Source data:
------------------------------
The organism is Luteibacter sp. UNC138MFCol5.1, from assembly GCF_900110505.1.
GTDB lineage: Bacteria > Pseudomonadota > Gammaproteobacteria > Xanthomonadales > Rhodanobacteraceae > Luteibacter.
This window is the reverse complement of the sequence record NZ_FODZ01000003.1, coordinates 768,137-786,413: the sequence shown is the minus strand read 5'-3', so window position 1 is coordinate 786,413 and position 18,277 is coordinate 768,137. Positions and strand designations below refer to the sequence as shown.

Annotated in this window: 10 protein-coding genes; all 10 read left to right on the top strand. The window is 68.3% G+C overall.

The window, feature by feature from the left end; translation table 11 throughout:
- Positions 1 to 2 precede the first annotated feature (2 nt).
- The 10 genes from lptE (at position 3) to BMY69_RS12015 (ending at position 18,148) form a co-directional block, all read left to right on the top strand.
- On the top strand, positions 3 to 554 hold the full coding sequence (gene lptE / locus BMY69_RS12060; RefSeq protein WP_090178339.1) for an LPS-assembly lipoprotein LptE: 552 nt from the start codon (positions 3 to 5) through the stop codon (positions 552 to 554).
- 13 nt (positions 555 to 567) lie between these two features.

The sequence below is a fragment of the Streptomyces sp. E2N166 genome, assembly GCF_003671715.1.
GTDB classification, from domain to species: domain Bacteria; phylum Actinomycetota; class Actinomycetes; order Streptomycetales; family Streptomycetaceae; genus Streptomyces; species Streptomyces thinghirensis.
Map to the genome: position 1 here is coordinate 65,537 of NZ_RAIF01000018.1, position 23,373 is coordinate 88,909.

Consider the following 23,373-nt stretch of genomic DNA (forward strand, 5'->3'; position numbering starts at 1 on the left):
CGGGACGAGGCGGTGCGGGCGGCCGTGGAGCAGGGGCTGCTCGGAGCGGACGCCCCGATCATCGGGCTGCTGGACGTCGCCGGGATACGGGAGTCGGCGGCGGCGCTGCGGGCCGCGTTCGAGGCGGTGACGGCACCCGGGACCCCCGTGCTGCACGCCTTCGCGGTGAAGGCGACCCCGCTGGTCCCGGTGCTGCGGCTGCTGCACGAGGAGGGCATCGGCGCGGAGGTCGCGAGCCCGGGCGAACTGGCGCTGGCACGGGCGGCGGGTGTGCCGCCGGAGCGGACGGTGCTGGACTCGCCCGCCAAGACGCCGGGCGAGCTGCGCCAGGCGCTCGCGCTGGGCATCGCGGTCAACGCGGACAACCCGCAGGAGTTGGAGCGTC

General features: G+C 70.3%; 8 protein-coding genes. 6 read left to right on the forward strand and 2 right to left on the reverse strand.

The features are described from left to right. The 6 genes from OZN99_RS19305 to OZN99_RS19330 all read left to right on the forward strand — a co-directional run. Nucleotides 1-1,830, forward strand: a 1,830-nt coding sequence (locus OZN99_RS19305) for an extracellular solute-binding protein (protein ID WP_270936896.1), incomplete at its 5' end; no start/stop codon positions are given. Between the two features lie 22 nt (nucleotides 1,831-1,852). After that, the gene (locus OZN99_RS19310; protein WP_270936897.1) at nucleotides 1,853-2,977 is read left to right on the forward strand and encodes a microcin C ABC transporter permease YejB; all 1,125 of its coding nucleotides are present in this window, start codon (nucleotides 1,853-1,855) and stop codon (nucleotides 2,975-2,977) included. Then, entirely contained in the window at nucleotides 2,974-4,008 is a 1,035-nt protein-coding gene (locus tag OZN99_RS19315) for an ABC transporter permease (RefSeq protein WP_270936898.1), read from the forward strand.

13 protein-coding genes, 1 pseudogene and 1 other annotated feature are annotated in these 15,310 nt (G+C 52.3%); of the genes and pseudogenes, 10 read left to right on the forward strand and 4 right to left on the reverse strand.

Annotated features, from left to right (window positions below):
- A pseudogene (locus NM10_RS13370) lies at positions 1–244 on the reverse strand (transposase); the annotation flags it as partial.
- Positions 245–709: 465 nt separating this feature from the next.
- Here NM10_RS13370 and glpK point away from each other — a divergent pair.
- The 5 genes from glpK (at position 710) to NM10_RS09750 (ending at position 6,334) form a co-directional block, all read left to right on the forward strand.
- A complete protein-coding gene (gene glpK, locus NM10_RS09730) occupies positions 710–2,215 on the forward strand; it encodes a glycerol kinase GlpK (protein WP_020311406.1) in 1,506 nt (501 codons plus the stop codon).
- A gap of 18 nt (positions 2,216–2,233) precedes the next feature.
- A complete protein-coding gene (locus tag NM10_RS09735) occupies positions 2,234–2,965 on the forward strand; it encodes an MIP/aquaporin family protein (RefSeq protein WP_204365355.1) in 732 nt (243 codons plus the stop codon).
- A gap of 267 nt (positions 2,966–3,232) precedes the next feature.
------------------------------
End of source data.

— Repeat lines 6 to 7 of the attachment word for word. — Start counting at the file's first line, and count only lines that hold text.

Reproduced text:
- Positions 1 to 2 precede the first annotated feature (2 nt).
- The 10 genes from lptE (at position 3) to BMY69_RS12015 (ending at position 18,148) form a co-directional block, all read left to right on the top strand.